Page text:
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Tue, Feb. 1st, 2005, 02:01 am

This was just recently brought to my attention - before the opening bell of the Texas Legislature, anti-choice lawmakers introduced a bill (HB 16) to restrict women's access to
contraception at their local pharmacies. Representative Frank Corte wrote this bill which would givew pharmacists discretionary control over feminine reproductive health care. This bill is getting fast-tracked and has been referred to a committee before most other bills have even been heard.

HB 16 allows pharmacists, at their sole discretion, to override a physician's recommendation and refuse to fill prescriptions for birth control and emergency contraception (EC). Even if a physician prescribed birth control pills to help prevent anemia, ovarian cancers, high cholesterol, or other medical reasons, a pharmacist could refuse to fill it.

EC is different from RU-486, the usual whipping boy of Anti-Choice legislators. EC is a high dose of ordinary birth control pills that can prevent pregnancy when taken after unprotected sex. RU-486 terminates an early pregnancy, a function which draws the ire of Anti-Choice advocates and spurns them to call it "the abortion pill".

According to prochoiceaction.org, EC has the potential to reduce the number of unintended pregnancies and abortions in the United States by 50%. In the year 2000, emergency contraception prevented approximately 51,000 abortions. It is particularly important for rape survivors and for women whose contraception has failed.

TX HB 16 does not require that objecting pharmacists return the prescription to allow women to get it filled by another pharmacy, nor even refer the woman to another pharmacy that could fill her prescription.

Even if you don't live in Texas, I think its important for everyone to know what sorts of bile is cooking down here. If any of you remember from last year, a pharmacist in my hometown (Denton TX) refused to fill a prescription for birth control based on his personal beliefs.

Not only did the corporation (Eckerd) not take action against the pharmacist, but if you went to buy a paper the next day at that Eckerd, they had cut the stories concerning the phamacist's refusal out of every paper they carried.

If you live in Texas this probably doesn't surprise you, but the enablement of ideologues to impugn their will upon the general public should not be legislated.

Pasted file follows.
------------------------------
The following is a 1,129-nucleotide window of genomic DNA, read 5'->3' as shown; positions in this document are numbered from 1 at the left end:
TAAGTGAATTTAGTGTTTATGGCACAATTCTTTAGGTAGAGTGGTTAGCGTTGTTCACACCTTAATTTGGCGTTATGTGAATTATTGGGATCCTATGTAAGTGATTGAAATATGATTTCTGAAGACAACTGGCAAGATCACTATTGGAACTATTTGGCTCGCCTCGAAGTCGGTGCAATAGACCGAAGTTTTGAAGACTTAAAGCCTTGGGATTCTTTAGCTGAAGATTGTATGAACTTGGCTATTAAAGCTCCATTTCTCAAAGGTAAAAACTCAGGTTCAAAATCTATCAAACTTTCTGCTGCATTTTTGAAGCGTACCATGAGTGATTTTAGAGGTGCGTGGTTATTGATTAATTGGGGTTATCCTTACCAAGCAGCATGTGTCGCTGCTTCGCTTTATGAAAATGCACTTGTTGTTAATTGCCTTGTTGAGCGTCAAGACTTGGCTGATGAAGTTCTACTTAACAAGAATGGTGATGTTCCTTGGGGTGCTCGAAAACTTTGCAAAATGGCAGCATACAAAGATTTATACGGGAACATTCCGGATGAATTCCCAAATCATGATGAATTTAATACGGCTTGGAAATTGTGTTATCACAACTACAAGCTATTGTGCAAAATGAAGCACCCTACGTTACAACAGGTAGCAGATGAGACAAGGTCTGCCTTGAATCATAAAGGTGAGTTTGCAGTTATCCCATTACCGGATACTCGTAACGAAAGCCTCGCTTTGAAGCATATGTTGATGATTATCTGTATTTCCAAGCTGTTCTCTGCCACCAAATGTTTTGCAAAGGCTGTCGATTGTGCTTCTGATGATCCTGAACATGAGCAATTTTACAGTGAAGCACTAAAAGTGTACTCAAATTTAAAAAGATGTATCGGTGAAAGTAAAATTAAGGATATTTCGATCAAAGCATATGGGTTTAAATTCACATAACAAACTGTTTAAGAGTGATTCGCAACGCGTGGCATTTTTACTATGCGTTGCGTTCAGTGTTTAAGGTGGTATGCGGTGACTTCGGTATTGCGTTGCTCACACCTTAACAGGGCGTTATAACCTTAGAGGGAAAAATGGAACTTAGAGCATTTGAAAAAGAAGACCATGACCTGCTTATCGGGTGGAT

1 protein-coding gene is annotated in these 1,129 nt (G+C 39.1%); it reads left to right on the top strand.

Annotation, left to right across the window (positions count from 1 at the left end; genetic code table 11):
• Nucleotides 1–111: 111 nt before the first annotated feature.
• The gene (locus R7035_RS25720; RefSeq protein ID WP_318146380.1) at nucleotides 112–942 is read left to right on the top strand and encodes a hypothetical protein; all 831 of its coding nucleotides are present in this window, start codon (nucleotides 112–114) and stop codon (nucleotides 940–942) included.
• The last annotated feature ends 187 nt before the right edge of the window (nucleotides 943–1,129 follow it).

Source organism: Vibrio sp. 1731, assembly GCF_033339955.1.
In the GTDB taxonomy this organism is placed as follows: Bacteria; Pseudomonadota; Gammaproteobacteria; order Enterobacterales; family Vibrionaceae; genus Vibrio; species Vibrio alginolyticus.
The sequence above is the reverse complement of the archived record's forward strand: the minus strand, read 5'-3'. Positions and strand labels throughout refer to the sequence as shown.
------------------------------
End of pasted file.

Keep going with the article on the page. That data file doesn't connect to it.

This is the war Texas Democrats are fighting. Write your representative here.

UPDATE: An email address for Rep. Corte isn't posted, but there is a webform, which you can find here.

Tue, Feb. 1st, 2005 04:41 pm (UTC)

Hi there, I just moved to Denton from Idaho, a state more red than Texas...ugh....If you're accurate on the bill, it would be relatively easy to challenge in court, because it does not require the pharmacist to return the perscription. Most of the laws that have been passed (and upheld) nationwide that allow a pharmacist to deny service let them act their beliefs, but not to the point that the person cannot get the perscription at all. For instance, if one pharmacist does not feel comfortable handing out EC, he or she can have another pharmacist at the same place do it....Easy enough, right? I don't know why this bill isn't more like those, that would be a lot better for everyone involved, and challenges are going to cost the state money.

Tue, Feb. 1st, 2005 06:46 pm (UTC)

handing the scrip to someone else at the same place to fill would be participating in the dispensation of it, something pharmacists are expressly protected from by the bill.

Wed, Feb. 2nd, 2005 08:30 pm (UTC)

woah woah woah!

I'm currently on Seasonal to prevent ovarian cysts after Righty decided to become the size of a softball and, as such, had to be surgically removed. I'm on some sort of birth control for the rest of my life (except if I want to have kids, in which case I can go off and as soon as possible go back on) to avoid this happening to my remaining ovary. For me to not be able to receive my prescription is putting me at risk for most cysts and more surgery.

Guh! Stupid Texas.

Thu, Feb. 3rd, 2005 07:21 am (UTC)

It is never a bad time to get involved, if you aren't already.

Thu, Feb. 3rd, 2005 03:20 pm (UTC)

I am not as politically active as I should be, but I do vote. However, I also work 50 hour weeks in Dallas, so that limits my ability to be politically active beyond voting. I will be writing my representative though on this issue.